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Nurs Stand [journal]
- News digest October 22 2014. [Journal Article]
- Nurs Stand 2014 Oct 22; 29(8):0.
A round-up of nursing and health stories from today's papers:
- Student life - First port of call at college. [Journal Article]
- Nurs Stand 2014 Oct 22; 29(8):74.
Being a personal tutor to nursing students is one of the most rewarding parts of my role as a nurse lecturer in a university. There is nothing more satisfying than attending a graduation ceremony knowing you have been an integral part of the students' journeys as they receive their awards and achieve their dreams.
- Simple ideas work wonders. [Journal Article]
- Nurs Stand 2014 Oct 22; 29(8):73.
As ward sister first in an emergency department and now running a short-stay unit, Billie Hamnett has introduced innovative schemes to improve patient care at Leicester Royal Infirmary, some of which have been emulated around the UK.
- Towards a shared goal. [Journal Article]
- Nurs Stand 2014 Oct 22; 29(8):72-3.
I was recently privileged to present at the Commonwealth Nurses Conference entitled Nurses and Midwives: agents of change. Held in London, the meeting was attended by 200 nurses and midwives from 26 countries. The event emphasised how nurses all over the world work in innovative ways to achieve the best outcomes for patients.
- Notice board. [Journal Article]
- Nurs Stand 2014 Oct 22; 29(8):72-3.
Courses, events, grants, and awards to progress your career.
- Spreading the word. [Journal Article]
- Nurs Stand 2014 Oct 22; 29(8):71.
Increasingly, many university nursing and midwifery education departments have developed teaching partnerships with overseas institutions. Staff can be offered opportunities or be required to teach abroad as part of their contract.
- Tissue viability nurses' experiences of managing wound exudate. [Journal Article]
- Nurs Stand 2014 Oct 22; 29(8):64-70.
Wound exudate presents several challenges for patients and nurses. The description of exudate volume, colour and viscosity varies greatly, often depending on the personal preference of the nurse. When the nature and volume of exudate has been described, management of exudate presents its own issues in terms of ensuring that the appropriate dressing or intervention is selected and used effectively. This article reports on the outcomes of a series of discussion groups held to explore the difficulties tissue viability nurse specialists experience in relation to advising non-specialist nurses about wound exudate in the practice setting.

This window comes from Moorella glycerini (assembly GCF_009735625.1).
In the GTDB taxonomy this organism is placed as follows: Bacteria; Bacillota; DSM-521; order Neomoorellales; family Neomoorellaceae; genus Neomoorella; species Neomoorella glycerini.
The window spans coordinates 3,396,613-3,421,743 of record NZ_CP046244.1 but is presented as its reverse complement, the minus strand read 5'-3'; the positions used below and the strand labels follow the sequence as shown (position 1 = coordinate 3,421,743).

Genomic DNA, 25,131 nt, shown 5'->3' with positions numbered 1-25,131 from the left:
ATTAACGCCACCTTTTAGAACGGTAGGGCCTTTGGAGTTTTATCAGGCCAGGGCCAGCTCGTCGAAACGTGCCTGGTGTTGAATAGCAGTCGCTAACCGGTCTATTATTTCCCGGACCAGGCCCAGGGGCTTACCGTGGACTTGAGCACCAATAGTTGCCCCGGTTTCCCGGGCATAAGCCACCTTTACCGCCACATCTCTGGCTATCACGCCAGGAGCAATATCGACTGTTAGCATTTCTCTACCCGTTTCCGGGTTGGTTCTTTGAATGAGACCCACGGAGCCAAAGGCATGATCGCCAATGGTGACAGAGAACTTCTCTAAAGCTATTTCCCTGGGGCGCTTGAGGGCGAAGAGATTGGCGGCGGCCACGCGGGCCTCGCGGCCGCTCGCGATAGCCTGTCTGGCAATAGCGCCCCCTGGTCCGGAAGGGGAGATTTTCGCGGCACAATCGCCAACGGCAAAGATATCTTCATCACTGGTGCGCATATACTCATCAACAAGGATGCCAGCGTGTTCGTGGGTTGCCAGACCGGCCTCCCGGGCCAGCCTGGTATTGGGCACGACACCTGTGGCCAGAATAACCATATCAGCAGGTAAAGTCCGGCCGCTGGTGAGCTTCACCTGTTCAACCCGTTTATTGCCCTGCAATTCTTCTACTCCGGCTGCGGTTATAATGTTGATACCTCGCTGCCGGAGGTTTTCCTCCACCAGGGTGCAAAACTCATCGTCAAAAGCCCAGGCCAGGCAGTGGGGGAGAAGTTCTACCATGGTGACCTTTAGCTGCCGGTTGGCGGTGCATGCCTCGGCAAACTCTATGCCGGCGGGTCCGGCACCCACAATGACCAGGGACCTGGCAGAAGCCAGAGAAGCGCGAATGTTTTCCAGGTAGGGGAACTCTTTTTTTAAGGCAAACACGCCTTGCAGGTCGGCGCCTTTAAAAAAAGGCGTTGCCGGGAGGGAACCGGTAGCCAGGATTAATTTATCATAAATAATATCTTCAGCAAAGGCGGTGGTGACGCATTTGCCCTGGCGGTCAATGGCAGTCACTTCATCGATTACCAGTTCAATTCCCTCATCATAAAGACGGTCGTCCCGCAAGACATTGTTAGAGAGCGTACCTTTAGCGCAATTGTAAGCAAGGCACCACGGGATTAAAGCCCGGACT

- Ethical issues and accountability in pressure ulcer prevention. [Journal Article]
- Nurs Stand 2014 Oct 22; 29(8):56-63.
Pressure ulcers represent a considerable cost, both in terms of healthcare spending and quality of life. They are increasingly viewed in terms of patient harm. For clinicians involved in pressure ulcer prevention, ethical issues surrounding accountability may arise from both policy and practice perspectives. It may be useful for clinicians to refer to ethical theories and principles to create frameworks when addressing ethical dilemmas. However, such theories and principles have been criticised for their simplicity and over-generalisation. Alternative theories, for example, virtue ethics and experiential learning, can provide more comprehensive guidance and promote a pluralistic approach to tackling ethical dilemmas.
- 6Cs of nursing. [Journal Article]
- Nurs Stand 2014 Oct 22; 29(8):54.
In my area of work - providing education programmes - embedding the 6Cs of nursing (care, compassion, courage, competence, communication and commitment) can be a challenge, especially in clinical simulations.
- Promoting urinary continence in older women. [Journal Article]
- Nurs Stand 2014 Oct 22; 29(8):42-51.
Continence promotion involves informing and educating the public and healthcare professionals that urinary incontinence is not an inevitable part of ageing, and can be treated or at least made more manageable. While awareness of urinary continence is improving slowly, the taboo around discussing incontinence remains. Women are at increased risk of developing urinary incontinence as they grow older because of physiological, functional and cognitive changes. Healthcare professionals can identify women with bladder symptoms by routinely asking trigger questions and can promote continence through education about lifestyle choices that aggravate or ameliorate urinary incontinence. This article discusses the main risk factors associated with urinary incontinence in older women and the ways in which healthcare professionals can help to identify those with symptoms of urinary incontinence.